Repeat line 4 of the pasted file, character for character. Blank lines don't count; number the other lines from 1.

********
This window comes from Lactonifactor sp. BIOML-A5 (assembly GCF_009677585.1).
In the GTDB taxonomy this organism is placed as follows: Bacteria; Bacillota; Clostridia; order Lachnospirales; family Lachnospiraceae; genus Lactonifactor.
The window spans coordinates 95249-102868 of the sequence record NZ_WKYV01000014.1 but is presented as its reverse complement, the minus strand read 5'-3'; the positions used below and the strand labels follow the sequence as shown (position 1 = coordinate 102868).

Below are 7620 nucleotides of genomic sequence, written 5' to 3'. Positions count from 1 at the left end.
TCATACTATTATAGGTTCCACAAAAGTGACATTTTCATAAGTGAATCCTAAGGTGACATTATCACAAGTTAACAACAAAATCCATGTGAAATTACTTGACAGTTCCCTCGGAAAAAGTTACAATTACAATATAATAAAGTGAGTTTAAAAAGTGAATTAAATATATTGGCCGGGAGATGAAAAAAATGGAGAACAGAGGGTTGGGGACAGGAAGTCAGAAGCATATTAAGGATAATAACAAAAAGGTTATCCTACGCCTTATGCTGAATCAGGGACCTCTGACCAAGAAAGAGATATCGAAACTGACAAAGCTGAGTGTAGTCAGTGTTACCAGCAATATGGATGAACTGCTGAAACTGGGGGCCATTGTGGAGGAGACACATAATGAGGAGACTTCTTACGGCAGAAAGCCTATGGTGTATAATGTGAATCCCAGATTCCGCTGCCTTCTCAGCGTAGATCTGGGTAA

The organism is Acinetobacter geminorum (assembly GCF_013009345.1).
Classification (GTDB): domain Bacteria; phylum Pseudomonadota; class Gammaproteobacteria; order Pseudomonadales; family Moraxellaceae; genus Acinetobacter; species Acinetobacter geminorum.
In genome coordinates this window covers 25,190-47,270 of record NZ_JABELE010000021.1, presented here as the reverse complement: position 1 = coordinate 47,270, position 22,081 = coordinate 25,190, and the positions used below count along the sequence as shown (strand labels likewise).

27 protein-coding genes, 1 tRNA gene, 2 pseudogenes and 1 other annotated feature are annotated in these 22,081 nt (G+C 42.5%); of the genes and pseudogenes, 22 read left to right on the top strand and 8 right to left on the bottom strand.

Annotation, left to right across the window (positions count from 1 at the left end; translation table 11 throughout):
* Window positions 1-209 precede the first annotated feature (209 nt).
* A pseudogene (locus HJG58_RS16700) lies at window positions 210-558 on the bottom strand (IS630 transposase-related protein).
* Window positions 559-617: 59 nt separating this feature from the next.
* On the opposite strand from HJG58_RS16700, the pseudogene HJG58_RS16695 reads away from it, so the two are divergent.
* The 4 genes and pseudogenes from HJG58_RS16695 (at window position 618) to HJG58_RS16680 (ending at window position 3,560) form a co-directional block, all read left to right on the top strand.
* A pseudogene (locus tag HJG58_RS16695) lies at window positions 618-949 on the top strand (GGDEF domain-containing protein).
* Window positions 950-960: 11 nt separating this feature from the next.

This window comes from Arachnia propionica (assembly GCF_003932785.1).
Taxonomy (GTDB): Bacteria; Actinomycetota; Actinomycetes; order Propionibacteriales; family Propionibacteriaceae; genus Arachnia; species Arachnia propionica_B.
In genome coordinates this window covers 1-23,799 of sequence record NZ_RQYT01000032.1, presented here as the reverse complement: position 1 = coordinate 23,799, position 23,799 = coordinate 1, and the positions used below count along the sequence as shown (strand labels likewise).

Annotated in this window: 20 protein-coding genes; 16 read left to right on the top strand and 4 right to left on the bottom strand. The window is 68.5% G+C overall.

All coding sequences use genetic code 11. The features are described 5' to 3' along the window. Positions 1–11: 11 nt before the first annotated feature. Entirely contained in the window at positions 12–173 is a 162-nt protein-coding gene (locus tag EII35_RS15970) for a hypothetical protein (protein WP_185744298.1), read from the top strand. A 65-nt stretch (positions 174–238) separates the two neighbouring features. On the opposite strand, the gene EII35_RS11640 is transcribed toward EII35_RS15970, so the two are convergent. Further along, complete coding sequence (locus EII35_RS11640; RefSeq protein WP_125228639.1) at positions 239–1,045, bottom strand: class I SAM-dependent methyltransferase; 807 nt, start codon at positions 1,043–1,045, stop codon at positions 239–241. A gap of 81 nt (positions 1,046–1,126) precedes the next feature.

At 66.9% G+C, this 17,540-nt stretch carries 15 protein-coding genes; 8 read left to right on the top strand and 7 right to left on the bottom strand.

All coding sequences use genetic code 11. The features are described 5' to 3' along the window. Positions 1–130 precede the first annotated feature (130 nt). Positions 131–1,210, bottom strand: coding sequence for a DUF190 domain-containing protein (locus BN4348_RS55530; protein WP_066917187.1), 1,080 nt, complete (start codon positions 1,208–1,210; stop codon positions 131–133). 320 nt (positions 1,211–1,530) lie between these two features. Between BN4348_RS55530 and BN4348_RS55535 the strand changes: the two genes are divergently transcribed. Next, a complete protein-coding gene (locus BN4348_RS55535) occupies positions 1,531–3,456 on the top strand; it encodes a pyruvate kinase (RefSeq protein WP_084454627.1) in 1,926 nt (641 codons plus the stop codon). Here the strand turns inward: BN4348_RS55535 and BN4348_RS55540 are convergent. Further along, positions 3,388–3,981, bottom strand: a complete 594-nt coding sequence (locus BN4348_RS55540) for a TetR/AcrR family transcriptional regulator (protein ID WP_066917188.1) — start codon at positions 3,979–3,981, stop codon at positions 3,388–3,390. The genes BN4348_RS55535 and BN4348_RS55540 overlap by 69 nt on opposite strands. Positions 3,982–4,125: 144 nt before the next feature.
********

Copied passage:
Below are 7620 nucleotides of genomic sequence, written 5' to 3'. Positions count from 1 at the left end.